Mar 1, 2024 - News

Utah poised to enact bill to make student athlete NIL deals private

A varsity jacket with a dollar sign printed on it.

Illustration: Sarah Grillo/Axios

Utah is poised to enact legislation that would exempt student athletes' name, image, and likeness (NIL) deals from Utah's public records law.

Why it matters: NIL deals are a lucrative business, with college athletes collectively earning nearly $1 billion in the first year of the new rules, per Inside Higher Ed.

Driving the news: HB 202 received final passage in the Senate Friday in a 21-7 vote on the last day of Utah's legislative session.

What we're hearing: In an interview with Axios hours before sine die, Utah Gov. Spencer Cox said he intended to sign the bill.

  • Keeping those contracts public "would put us at a competitive disadvantage where most states do not require the release of the terms of these agreements," he said, referring to student athletes who may choose to compete in a state where those deals are not disclosed.

Context: The NCAA approved an interim policy in 2021 allowing college athletes to profit from their name, image and likeness.

  • At least 32 states have passed measures regulating NIL, according to a legislation tracker.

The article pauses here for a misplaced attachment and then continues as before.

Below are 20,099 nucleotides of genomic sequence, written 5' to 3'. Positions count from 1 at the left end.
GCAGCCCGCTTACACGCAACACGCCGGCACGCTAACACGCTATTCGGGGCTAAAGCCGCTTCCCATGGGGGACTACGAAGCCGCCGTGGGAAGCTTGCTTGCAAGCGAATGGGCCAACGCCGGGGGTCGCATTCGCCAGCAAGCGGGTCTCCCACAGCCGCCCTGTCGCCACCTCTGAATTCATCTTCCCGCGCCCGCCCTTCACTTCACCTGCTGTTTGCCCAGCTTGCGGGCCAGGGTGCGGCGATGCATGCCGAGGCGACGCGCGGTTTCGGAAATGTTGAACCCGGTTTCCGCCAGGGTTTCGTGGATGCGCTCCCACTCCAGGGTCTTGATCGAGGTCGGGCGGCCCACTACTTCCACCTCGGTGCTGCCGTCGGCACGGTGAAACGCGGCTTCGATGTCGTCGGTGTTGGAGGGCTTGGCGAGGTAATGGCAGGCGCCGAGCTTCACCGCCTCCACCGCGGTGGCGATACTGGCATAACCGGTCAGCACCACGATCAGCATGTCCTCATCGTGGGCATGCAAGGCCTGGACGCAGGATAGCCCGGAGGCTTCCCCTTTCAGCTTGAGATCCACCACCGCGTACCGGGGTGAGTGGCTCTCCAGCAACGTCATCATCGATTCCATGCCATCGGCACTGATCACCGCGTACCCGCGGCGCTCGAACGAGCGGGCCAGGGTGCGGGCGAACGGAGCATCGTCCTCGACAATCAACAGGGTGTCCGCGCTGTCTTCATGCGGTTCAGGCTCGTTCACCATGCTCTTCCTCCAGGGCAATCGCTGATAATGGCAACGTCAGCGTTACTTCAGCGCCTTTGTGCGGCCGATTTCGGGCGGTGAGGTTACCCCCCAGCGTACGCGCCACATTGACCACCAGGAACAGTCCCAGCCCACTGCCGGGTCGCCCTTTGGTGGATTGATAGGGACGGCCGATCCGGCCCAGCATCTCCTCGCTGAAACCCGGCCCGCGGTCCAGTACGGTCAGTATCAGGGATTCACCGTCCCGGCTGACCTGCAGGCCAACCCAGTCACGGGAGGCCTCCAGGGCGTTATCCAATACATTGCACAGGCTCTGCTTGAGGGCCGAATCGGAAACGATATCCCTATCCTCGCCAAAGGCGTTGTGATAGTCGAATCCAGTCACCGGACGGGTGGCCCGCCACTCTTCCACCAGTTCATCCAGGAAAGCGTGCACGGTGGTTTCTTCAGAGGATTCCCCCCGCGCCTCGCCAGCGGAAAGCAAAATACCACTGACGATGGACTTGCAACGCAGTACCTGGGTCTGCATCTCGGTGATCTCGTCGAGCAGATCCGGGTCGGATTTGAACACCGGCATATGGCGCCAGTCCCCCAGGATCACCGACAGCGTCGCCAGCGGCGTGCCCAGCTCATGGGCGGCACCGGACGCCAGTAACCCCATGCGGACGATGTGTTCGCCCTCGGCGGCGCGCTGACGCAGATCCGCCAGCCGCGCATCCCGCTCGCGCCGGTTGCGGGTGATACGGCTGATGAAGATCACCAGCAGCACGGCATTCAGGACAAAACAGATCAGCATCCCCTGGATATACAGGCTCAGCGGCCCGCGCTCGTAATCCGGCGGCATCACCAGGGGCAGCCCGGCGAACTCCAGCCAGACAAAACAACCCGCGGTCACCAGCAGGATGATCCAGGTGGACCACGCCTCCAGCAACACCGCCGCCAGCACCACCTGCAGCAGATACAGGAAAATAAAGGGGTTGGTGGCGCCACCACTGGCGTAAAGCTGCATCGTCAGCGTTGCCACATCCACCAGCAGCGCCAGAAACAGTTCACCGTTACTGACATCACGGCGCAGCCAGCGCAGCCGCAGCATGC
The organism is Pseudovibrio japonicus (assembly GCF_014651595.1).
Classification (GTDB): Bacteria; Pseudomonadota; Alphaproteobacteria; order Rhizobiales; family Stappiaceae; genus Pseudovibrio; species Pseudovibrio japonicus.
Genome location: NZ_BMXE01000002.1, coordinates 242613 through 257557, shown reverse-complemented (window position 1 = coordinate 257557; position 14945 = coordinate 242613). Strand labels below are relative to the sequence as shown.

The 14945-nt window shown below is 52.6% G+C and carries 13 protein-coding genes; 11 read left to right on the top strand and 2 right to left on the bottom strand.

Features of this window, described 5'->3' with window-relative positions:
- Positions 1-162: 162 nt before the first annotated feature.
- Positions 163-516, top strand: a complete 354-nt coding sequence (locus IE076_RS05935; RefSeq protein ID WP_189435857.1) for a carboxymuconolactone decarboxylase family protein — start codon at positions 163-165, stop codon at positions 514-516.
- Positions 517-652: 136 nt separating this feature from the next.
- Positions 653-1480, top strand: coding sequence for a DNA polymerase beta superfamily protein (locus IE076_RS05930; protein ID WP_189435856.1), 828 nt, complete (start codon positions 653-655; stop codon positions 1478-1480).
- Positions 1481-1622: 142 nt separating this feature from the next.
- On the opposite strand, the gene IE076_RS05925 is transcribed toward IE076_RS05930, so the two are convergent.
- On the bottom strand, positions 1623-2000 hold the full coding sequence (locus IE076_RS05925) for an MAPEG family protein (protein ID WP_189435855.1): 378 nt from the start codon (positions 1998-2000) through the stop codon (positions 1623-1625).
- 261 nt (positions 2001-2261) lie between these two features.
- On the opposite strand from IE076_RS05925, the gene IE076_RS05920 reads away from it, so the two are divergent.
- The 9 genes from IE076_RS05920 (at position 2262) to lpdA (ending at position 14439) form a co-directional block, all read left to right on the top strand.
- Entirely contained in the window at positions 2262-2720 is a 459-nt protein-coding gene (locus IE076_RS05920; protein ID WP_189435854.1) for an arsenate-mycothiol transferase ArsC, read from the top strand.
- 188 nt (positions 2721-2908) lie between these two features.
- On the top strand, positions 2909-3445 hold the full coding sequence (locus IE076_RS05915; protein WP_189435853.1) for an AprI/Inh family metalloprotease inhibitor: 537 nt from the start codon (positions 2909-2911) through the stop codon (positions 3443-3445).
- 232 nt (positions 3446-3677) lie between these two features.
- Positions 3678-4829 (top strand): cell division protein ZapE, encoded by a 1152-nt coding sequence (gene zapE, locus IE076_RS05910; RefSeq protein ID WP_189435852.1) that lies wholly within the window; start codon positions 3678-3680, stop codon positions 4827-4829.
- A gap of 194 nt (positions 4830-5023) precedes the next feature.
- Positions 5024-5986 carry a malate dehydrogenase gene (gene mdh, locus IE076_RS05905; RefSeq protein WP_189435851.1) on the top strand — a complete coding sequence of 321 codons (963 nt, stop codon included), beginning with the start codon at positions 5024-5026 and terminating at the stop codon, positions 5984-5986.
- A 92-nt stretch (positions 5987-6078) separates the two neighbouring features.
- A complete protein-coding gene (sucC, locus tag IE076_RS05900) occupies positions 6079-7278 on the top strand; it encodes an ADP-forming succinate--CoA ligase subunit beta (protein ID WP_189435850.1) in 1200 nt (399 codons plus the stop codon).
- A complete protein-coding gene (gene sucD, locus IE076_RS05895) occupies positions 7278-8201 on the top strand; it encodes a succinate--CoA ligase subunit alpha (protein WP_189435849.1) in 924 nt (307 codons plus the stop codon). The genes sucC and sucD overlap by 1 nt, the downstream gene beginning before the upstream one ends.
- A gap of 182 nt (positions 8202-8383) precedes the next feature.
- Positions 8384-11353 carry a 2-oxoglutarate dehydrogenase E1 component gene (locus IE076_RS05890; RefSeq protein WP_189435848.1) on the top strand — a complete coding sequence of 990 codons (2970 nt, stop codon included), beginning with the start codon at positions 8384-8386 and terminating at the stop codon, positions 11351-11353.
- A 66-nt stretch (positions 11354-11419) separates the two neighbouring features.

Catch up quick: The State Records Committee last year ordered the release of NIL contracts after Deseret News requested the information from the state's five public universities under the Utah Government Records and Management Act.

  • The schools refused to supply the records and filed an appeal in court to challenge the committee's decision, arguing the contracts are not public under the federal Family Educational Rights and Privacy Act (FERPA).
  • David Reymann, an attorney representing the newspaper, asserted NIL contracts don't pertain to students' academic or disciplinary records.

What they're saying: "College sports is big business, and the public has a strong interest in how it's being administered to public institutions," Reymann told Axios.

Between the lines: The measure would bar athletes from entering sponsorship deals to promote tobacco and e-cigarettes, alcohol, gambling, firearms the athlete cannot purchase legally, a sexually oriented business and certain controlled substances, including steroids, antibiotics and marijuana.

  • Athletes would be required to submit contracts exceeding $600 in value to their public institution.

What's next: If signed by Cox, the bill will take effect May 1.

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